Worm Breeder's Gazette 8(3): 76
These abstracts should not be cited in bibliographies. Material contained herein should be treated as personal communication and should be cited as such only with the consent of the author.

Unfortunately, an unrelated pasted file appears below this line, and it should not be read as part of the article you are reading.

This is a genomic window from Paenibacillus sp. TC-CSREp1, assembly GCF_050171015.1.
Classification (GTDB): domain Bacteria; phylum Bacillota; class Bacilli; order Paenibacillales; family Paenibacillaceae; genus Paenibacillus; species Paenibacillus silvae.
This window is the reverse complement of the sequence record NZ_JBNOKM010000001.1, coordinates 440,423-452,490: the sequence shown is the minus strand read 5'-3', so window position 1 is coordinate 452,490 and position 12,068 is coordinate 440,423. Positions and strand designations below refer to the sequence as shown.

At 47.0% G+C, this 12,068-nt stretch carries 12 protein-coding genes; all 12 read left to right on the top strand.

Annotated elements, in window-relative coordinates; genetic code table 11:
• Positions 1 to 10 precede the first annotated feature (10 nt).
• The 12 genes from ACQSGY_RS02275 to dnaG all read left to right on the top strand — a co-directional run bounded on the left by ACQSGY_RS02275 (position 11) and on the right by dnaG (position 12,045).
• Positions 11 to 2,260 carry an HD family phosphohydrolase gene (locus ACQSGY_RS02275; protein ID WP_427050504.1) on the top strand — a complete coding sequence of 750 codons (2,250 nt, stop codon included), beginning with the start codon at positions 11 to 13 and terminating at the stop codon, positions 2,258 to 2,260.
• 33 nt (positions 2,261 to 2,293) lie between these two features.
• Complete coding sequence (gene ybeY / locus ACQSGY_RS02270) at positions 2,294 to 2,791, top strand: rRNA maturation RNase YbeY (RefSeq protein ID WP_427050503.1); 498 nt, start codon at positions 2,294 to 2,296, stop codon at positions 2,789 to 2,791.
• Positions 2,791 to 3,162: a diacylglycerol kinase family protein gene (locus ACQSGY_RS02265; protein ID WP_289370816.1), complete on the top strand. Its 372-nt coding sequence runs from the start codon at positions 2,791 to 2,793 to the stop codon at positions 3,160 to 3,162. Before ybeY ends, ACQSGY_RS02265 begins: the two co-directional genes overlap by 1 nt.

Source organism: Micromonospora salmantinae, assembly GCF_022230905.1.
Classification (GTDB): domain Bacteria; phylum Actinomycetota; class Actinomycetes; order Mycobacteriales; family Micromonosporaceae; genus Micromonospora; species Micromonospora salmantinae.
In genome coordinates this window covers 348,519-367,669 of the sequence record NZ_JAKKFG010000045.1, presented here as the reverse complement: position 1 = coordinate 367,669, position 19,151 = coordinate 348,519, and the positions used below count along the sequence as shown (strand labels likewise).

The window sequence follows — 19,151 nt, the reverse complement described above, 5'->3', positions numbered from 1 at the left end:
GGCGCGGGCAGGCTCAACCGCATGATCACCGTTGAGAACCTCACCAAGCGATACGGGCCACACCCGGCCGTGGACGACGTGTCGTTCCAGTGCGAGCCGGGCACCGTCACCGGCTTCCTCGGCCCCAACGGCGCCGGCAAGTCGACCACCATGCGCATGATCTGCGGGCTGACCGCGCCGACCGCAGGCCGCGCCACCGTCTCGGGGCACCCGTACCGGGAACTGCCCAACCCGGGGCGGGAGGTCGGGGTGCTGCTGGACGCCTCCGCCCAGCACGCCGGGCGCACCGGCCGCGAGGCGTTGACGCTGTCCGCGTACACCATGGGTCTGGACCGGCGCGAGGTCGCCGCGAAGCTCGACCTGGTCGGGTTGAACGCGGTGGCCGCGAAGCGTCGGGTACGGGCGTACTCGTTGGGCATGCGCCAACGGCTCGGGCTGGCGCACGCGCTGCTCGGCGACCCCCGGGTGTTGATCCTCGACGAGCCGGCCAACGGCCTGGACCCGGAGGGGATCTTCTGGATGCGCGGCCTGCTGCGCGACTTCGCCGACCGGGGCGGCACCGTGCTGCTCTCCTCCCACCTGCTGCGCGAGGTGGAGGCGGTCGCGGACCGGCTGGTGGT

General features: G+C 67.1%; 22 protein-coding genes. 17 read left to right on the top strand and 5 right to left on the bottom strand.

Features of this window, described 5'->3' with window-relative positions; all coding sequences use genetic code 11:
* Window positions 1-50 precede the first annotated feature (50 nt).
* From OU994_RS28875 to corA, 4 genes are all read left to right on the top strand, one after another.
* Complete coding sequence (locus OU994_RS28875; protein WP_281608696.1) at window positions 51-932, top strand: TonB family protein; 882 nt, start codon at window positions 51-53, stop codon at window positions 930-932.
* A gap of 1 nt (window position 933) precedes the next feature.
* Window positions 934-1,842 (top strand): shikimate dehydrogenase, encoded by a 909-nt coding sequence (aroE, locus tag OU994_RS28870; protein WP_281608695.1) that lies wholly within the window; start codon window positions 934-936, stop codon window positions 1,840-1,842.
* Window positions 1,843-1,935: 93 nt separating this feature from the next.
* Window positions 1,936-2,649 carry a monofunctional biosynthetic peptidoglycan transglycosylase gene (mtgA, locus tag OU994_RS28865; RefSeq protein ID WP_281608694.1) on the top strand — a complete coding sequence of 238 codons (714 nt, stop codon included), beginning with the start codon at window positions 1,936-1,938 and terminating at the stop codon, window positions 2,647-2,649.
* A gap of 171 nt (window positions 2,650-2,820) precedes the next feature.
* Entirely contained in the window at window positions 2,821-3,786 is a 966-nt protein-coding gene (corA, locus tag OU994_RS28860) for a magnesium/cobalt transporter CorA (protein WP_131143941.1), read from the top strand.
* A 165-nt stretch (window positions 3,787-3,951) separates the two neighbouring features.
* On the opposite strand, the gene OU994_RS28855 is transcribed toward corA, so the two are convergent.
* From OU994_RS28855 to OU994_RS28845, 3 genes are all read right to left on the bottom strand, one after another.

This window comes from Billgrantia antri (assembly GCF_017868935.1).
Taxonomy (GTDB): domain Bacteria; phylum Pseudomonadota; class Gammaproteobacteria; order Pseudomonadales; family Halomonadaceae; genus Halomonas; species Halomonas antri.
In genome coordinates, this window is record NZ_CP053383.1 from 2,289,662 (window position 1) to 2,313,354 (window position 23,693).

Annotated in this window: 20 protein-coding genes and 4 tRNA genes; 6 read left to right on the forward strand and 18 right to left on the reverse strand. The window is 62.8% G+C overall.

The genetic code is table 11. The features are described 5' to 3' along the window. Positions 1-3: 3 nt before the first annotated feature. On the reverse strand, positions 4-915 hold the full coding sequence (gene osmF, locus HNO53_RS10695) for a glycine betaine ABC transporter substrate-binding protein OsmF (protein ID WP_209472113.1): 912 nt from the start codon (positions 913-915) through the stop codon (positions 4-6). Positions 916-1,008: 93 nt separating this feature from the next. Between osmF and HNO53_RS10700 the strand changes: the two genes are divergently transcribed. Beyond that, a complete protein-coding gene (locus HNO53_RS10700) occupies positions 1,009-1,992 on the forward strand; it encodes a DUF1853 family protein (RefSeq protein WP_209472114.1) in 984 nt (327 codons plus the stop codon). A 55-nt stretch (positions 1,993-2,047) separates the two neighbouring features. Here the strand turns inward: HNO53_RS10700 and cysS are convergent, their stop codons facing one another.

I have partially purified class C acetylcholinesterase (AChE) from triton extracts of N2 animals and prepared polyclonal antibodies to the partially purified protein. A rabbit was immunized with a band cut out of an SDS gel, boosted once with another cut out band and then boosted twice more with undenatured samples. I estimate that each injection contained about 10 g of enzyme. Anti-class C antibodies were detected only after the third boost. By ELISA assay the antibodies show no cross-reactivity to forms from the other two known AChE classes, A and B. However, by immulunoblots the antibodies did show cross-reactivity to a number of other C. elegans proteins. Absorption of the antibodies with an extract from ace-3(dc2) animals resulted in the removal of these contaminating antibodies, as shown by immunoblots. (Animals containing the dc2 allele have no detectable class C enzymatic activity and by ELISA have no cross-reactive material, and therefore are apparently null.) I have used the following procedure to determine the localization of class C in whole mounts: 1. Densely settled animals are squashed on 1.0% BSA subbed slides according to the procedure of Albertson et al (WBG 7(1):73). I find that squashing with a cover slip is most convenient. After freezing in liquid nitrogen and prying off the cover slip with a razor blade the slides are passed through methanol, acetone, and a graded series of ethanols to TBS (Tris buffered saline). The following incubations are then performed in a humid chamber, with 0.035 ml reagent placed over the squashed animals. 2. Incubation with 10% normal goat serum (NGS) in TBS for 30 minutes, followed by a brief wash in TBS. 3. Incubation with primary antibody (1:1000) diluted in 1% NGS/TBS overnight, followed by two 10 minute washes in TBS. 4. Incubation with Goat anti-Rabbit IgG antiserum (1:150) in 1% NGS/TBS 30 minutes, followed by a brief wash in TBS. 5. Incubation with PAP reagent (1:100) in 1% NGS/TBS 30 minutes, followed by 2 ten minute washes in TBS. 6. Repeat the two previous steps. 7. Develop the peroxidase reaction with 0.44 mg/ml diaminobenzidine HCl 0.003% H202 in TBS for 5-10 minutes, followed by a brief wash in TBS. 8. Slides are then mounted with 90% glycerin in TBS. The brown reaction product is visible in the nerve ring, in several cell bodies near the nerve ring, and in two cells located near the vulva. In addition to the specific staining seen in these structures there is a diffuse background which is visible. When staining dc2 there is no specific staining, however the background persists. Some non-specific staining is also observed in the pharyngeo-intestinal valve, both in N2 and dc2. The two cell bodies are located under the lateral alae as are their processes which stain and run posteriorly to the level of the anus and anteriorly to the level of the pharyngeo- intestinal valve. I believe that these are the CAN cells. They stain quite well in late stage embryos and L1s, as well as older animals, and are Present in unc-86 animals. As to why the CAN cells should have class C AChE on their surfaces is anyone's guess. While these cells are required for viability as shown by John Sulston, that viability is not dependent upon class C AChE since the ace-3 animals are viable, and in fact show no visible phenotype. In addition to the above mentioned staining I also occasionally see staining in cells which I believe are the PDE cells, based on their location and morphology. Work is in progress to confirm this result as well as to stain animals with altered CAN cells (vab-8).